In the late afternoon on a warm spring day I found myself standing outside the headquarters of Slovak Posta. I was waiting on my new acquaintance Rasto. He had promised to show me around a few places in Bratislava that he felt were worth seeing. After just a day and a half, I had pretty much exhausted the sightseeing opportunities in Bratislava’s beautiful yet compact Old Town. I was looking forward to gaining some insights through local knowledge. Seeing Bratislava through Slovakian eyes was my goal. Rasto arrived not long after the appointed time and informed me that he would go home to change clothes, but that I should come along with him. This began a strange odyssey.

A little bit less than awful - Petrzalka

A little bit less than awful – Petrzalka (Credit: Wizzard)

From The Bottom Up  – Beyond Bratislava
Rasto moved ultra-fast. I had to speed walk just to keep up with him. We went to a bus stop, where he failed to show me how to purchase a ticket. Instead he assumed I could figure out the automated machine on my own. This caused me to almost miss getting on the bus with him. He leapt onboard, pushing his way into the mass of people traveling home at rush hour. I was left to fend for myself, which meant doing the same as Rasto. Not being a native, shoving my way into the bus felt awkward and rude. He never told me which bus stop we would get off at. I was left to wonder if I was traveling with him or just doing my best to keep him in sight. The bus headed south across the Danube. Rasto jumped off after a couple of stops. I did the same without any idea where we were headed. Then I looked up to see an endless procession of high rise concrete flats piercing the skyline. This was Petrzalka, the enormous communist era housing estate that was home to Rasto and a hundred thousand Slovaks. Rasto took me to his car, unlocked it and told me I should wait there while he went into one of the apartment blocks and changed. He disappeared for an extended amount of time while I sat in his car, pondering the looming towers of Petrzalka.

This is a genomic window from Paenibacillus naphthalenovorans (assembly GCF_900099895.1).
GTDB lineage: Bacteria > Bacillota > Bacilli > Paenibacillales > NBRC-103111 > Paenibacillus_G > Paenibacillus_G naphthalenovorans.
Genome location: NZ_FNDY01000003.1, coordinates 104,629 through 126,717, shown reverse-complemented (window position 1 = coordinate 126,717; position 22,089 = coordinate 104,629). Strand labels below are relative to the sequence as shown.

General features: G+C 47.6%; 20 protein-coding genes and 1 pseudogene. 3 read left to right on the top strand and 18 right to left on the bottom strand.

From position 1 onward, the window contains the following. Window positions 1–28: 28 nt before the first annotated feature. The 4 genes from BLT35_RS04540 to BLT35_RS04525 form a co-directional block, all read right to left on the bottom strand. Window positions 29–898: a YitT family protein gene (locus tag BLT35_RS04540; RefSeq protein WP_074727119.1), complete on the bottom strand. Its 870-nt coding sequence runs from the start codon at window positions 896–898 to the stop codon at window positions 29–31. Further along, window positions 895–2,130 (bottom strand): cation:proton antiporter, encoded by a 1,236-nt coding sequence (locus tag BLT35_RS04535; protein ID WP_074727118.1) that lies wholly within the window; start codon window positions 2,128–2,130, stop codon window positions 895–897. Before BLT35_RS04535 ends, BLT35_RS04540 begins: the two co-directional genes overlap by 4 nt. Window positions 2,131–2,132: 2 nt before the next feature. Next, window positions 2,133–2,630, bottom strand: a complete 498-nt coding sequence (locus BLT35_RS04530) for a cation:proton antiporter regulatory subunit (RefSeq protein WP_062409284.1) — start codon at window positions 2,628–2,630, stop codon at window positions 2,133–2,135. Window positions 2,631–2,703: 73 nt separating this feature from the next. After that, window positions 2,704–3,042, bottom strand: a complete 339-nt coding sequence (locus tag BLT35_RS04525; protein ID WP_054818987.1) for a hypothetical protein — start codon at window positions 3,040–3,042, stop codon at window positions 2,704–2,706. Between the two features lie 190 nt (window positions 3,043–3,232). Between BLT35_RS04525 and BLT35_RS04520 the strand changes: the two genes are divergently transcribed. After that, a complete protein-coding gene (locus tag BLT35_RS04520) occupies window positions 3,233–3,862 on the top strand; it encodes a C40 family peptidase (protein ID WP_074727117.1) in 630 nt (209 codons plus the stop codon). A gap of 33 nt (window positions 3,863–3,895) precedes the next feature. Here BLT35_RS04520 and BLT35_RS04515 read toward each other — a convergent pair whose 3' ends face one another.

Of all the places in the former Eastern Bloc still pockmarked with soul destroying communist housing estates, Slovakia may be the most bizarre. Slovaks adore nature, an affinity that comes from living in a land of towering mountains, sweeping valleys and lush forests. Such notable mountain ranges as the High and Low Tatras as well as the Carpathians are spread throughout the country. One of the few areas not graced by these natural protrusions is the Danube flood plain. The communists took care of that problem by planting the densest cluster of high rise apartment blocks anywhere in Central Europe. Petrzalka looks like a Lego set straight out of hell. Thousands of concrete panels were attached to one another to create high rises that conform to a standard of soullessness that has rarely been surpassed in the annals of totalitarian architecture. If I closed my eyes, cleared my mind and momentarily forgot where I was, when I reopened them Pyongyang would have come to mind. The only saving grace was that many of the blocks had been given a newer coat of paint. This failed to liven them up, but at least someone was trying.

Natural impulse - Sad Janka Kráľa, Central Europe's oldest park

Natural impulse – Sad Janka Kráľa, Central Europe’s oldest park (Credit: Svetoid)

A Little Bit Less Than Awful – New Realities
While sitting in Rasto’s car I had a bit of time to observe the comings and goings of Petrzalka. The housing estate has long been notorious for drug and alcohol abuse, high crime and suicide rates. This is all relative though. From what I witnessed, Petrzalka has a long way to go before it meets American standards of high rise housing depravity. It was a Friday evening and people were quietly going about their business. There were no young men loitering or drug dealers plying their trade. From an American perspective there was nothing menacing about the place. Aesthetically it did leave much to be desired. The housing blocks were concoctions of conformity. Everything looked and felt artificial. On a piece of land that experienced the ablutions of the Danube for thousands of years, one could scarcely have felt further from nature. Concrete and pavement were the lords of this urban jungle. These high rises had been a dream that soon turned into a nightmare for an urbanizing Slovakia.